Treasuries declined with emerging-market equities while the dollar rallied amid speculation that U.S. interest rates will rise sooner than policy makers signaled. U.S. stocks fluctuated.
The yield on 10-year Treasury notes rose three basis points to 2.53 percent at 10:09 a.m. in New York. The Standard & Poor’s 500 Index lost 0.1 percent after two days of declines. The MSCI Emerging Markets Index fell the most since April. Germany’s 10-year bund yield climbed six basis points to 1.06 percent while the Stoxx Europe 600 Index was little changed. The Bloomberg Dollar Spot Index rose 0.3 percent and Brent crude slid to the a 17-month low.
BlackRock Inc., the world’s biggest money manager, is among investors speculating that an improving labor market and signs of inflation may justify sooner-than-forecast rate increases by the Federal Reserve. Data this week may show that claims for unemployment benefits fell, retail sales improved, and consumer confidence rose, strengthening the case for higher rates next year. Chinese Premier Li Keqiang announced money-supply growth that was the slowest in five months.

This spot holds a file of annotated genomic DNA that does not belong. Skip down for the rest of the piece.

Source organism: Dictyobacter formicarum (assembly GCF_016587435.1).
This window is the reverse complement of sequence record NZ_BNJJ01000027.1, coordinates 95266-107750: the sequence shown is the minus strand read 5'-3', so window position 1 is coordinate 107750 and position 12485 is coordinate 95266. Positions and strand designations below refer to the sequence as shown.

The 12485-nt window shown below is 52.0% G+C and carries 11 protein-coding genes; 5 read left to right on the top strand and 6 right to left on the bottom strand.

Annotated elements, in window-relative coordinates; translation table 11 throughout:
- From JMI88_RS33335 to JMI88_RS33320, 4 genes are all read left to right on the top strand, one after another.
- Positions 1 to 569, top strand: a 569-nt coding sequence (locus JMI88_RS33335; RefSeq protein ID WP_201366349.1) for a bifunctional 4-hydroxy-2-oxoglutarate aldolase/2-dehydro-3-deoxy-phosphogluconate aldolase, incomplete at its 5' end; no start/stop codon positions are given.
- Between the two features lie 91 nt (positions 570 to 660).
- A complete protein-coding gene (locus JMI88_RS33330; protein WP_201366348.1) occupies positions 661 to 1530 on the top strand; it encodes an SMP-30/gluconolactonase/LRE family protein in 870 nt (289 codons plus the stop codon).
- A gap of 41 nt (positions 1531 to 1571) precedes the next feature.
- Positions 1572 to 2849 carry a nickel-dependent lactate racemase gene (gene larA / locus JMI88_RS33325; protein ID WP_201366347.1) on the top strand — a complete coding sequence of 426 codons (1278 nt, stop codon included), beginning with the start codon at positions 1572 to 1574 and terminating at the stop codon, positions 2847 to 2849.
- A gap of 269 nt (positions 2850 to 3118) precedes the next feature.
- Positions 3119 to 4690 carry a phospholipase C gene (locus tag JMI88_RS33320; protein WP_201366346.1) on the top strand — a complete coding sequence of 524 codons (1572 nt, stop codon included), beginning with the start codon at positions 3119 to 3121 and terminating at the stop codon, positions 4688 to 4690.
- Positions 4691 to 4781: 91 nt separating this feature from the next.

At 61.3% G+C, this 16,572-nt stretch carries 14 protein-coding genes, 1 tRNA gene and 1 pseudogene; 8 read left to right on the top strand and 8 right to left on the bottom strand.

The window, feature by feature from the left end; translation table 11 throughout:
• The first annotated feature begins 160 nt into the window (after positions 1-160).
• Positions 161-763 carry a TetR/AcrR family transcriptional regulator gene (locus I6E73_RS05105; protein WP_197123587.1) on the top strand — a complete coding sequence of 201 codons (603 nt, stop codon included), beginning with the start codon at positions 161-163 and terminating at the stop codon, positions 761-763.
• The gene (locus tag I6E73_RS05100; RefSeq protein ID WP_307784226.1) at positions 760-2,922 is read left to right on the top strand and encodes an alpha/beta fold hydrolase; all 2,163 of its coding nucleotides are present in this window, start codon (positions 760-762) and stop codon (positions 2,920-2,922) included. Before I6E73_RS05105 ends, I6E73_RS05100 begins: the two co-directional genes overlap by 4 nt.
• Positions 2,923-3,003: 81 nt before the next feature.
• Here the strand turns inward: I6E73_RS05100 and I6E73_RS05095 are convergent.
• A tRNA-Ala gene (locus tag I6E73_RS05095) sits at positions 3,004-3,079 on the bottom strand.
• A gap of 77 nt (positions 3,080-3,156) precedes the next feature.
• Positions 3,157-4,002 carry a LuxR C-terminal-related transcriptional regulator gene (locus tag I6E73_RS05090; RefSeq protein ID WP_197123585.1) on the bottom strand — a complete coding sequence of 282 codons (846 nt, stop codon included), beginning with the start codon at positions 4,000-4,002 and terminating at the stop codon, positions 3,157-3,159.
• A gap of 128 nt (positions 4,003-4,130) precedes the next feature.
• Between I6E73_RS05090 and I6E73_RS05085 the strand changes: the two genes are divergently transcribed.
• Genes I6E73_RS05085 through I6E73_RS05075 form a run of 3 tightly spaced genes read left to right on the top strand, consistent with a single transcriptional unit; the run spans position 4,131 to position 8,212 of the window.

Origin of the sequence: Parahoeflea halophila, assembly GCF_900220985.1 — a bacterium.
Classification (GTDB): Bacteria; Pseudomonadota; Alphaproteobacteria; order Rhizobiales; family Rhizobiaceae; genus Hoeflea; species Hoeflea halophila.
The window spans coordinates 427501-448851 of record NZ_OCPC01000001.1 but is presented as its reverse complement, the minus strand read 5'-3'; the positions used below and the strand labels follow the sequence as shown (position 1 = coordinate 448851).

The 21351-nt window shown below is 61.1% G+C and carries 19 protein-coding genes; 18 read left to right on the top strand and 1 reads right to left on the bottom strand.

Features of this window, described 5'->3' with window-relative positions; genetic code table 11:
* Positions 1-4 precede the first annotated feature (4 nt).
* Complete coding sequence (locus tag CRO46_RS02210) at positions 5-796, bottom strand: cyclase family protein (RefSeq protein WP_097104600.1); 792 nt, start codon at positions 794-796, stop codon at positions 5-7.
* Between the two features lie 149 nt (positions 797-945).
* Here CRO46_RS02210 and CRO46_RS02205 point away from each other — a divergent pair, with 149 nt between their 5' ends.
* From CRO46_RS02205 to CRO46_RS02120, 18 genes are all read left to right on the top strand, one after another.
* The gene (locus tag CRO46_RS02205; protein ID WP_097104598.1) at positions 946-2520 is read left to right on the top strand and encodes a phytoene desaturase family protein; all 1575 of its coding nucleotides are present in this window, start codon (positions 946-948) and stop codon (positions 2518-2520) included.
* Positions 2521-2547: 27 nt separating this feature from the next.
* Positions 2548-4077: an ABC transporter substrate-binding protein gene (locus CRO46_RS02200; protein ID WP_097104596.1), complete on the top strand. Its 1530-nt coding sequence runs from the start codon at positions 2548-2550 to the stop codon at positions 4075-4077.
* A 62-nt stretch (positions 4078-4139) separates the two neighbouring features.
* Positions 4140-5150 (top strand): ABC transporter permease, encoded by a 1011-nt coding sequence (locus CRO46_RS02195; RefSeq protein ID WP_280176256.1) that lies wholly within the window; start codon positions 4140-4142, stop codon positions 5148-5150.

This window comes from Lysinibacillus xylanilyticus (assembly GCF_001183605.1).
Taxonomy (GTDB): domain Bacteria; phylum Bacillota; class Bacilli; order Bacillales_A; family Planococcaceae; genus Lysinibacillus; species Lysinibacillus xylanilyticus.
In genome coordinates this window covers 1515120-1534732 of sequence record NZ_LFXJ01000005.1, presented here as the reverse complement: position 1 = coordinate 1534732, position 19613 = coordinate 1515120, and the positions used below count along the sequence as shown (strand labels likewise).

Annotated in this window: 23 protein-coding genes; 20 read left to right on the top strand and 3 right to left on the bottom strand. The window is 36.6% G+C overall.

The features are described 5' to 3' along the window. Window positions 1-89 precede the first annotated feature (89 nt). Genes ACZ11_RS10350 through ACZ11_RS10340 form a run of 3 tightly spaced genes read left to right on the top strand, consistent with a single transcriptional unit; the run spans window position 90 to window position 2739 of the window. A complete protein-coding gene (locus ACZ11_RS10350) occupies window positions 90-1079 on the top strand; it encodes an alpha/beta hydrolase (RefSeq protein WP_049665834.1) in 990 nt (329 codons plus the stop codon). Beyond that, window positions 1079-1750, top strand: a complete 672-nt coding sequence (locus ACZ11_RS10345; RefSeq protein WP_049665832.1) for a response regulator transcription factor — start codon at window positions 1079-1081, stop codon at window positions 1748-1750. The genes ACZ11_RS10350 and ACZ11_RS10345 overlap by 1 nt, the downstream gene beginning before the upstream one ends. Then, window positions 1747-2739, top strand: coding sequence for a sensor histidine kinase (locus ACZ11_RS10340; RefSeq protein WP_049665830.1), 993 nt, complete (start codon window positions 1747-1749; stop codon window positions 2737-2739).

“The concern of the day is whether the Federal Reserve changes its timing of interest-rate moves to the upside,” Dan Veru, chief investment officer at Fort Lee, New Jersey-based Palisade Capital Management, said by phone. The firm oversees more than $5 billion in assets. “Investors are in the stock market because there are few other alternatives, but they’re ready to turn on it.”
The S&P 500 dropped the most in a month yesterday and closed at its lowest level since Aug. 22 after a two-day decline of 1 percent.